'Encryption' Articles

Facebook Completes Rollout of Messenger App End-to-End Encryption

Facebook has announced that the rollout of cryptographic features for its massively popular Messenger chat service has completed, bringing end-to-end encryption to the largest messaging network in existence. Back in July, the social network company said it was testing the privacy feature on a limited basis which would eventually be rolled out to all 900 million users of the app. On Tuesday, Facebook told Wired that rollout had finished. Messenger now implements the same highly regarded cryptographic Signal Protocol that the company's WhatsApp platform uses to encrypt messages, but the Messenger app needs to be updated and the feature turned on for it to work. A new "Secret Conversations" option can now be found at the top-right of the app's New Message screen, provided that users have enabled the option from the Me profile settings screen. The encryption protocol covers one-to-one text chats and stickers used within threads, but does not currently support the use of videos and GIFs. Messenger users who update the app will also get to use a new Snapchat-style option that erases messages after a specified duration. Messenger is free on the App Store [Direct Link] for iPhone, iPad, and Apple

Tim Cook Tells Utah Tech Audience: Encryption 'Makes the Public Safe'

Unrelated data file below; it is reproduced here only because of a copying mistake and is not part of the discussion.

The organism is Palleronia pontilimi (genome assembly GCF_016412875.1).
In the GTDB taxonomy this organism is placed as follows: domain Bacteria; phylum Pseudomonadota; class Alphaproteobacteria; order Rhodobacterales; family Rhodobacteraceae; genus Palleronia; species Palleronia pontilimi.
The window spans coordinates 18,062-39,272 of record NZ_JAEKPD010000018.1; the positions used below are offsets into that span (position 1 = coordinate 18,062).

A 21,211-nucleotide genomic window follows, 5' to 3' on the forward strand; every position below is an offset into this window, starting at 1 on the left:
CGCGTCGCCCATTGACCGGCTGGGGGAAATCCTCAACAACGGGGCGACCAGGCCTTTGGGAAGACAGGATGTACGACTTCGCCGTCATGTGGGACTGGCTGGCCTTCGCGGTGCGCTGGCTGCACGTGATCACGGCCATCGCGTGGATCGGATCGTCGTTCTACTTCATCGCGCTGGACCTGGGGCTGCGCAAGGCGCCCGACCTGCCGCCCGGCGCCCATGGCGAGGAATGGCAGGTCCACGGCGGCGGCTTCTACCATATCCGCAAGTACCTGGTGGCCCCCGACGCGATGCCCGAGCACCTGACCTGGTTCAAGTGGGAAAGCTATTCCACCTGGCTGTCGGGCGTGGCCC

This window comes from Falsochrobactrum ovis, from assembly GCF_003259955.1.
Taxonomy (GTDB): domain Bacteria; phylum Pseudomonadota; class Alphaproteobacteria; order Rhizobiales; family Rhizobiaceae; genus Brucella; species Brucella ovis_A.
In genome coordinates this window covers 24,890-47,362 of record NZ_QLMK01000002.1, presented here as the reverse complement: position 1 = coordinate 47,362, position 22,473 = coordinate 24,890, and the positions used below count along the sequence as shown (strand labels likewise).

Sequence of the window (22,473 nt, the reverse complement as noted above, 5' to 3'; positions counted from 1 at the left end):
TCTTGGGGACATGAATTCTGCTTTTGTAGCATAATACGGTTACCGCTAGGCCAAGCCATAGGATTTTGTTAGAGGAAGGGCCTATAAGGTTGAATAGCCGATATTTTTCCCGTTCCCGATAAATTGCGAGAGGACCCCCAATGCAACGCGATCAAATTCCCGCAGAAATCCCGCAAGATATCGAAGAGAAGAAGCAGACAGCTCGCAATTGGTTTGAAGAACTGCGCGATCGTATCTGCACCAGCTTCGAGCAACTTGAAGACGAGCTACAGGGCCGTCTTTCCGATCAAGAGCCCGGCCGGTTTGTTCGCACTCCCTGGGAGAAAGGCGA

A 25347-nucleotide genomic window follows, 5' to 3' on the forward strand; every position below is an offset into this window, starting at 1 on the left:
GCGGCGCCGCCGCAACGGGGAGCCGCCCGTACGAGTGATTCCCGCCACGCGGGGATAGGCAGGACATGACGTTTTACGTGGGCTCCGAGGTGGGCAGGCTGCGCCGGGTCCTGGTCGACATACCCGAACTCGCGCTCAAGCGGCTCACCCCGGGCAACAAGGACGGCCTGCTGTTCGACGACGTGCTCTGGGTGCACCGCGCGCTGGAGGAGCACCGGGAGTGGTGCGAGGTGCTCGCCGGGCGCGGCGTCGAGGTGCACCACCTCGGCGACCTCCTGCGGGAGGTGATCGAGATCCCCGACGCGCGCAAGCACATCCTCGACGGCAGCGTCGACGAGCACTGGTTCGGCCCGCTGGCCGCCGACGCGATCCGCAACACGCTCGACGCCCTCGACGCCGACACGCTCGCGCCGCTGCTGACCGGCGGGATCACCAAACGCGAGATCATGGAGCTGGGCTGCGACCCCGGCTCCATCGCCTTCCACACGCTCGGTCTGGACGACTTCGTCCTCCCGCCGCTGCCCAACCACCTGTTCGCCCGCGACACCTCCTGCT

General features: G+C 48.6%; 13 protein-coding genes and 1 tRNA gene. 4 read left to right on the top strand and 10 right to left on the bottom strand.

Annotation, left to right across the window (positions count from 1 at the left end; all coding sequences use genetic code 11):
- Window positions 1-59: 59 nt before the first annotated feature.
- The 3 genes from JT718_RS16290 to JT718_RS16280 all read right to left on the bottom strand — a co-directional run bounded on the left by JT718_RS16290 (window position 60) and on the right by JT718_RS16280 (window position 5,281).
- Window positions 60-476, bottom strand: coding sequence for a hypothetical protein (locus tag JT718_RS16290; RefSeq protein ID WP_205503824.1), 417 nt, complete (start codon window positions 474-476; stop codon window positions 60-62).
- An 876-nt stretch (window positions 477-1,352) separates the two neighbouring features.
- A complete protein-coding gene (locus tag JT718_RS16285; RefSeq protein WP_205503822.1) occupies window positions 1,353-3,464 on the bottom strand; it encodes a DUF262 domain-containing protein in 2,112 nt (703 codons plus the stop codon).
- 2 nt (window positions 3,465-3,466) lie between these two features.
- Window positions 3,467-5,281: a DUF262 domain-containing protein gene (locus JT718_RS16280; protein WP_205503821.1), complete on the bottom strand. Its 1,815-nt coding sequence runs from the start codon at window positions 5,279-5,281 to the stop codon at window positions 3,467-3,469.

Apple CEO Tim Cook drew cheers from a Salt Lake City audience on Friday as he reiterated the company's unwavering commitment to encryption and privacy protections for its customers, according to local media reports. The comments were made during a Q&A session at the yearly meeting of the Utah Technology Council (UTC), a trade and advocacy group representing more than 5,000 technology and life-sciences companies across the U.S. state. The 55-year-old CEO was invited along with Utah senator Orrin Hatch to take the stage at the Grand America Hotel and field questions from a public audience. Tim Cook in Q&A with senator Orrin Hatch Calling encryption "one of the biggest issues we face," the CEO noted that most iPhone users have more personal data on their phones than in their homes. "Encryption is one of the things that makes the public safe," he said. "We feel we have a responsibility to protect our customers." "We believe the only way to protect both your privacy and safety from a cyberattack is to encrypt," Cook told about 1,400 industry executives, tech workers and Apple fans. "We throw all of ourselves into this and are very much standing on principle in this."Cook was responding to questions regarding the lingering impact of Apple's dispute with the FBI over the agency's demand that it build a "back door" into its software, following the use of a locked iPhone by the primary suspect in the San Bernardino mass shooting last December. Apple refused to comply with the request from the federal agency, which dropped its pursuit of the company when investigators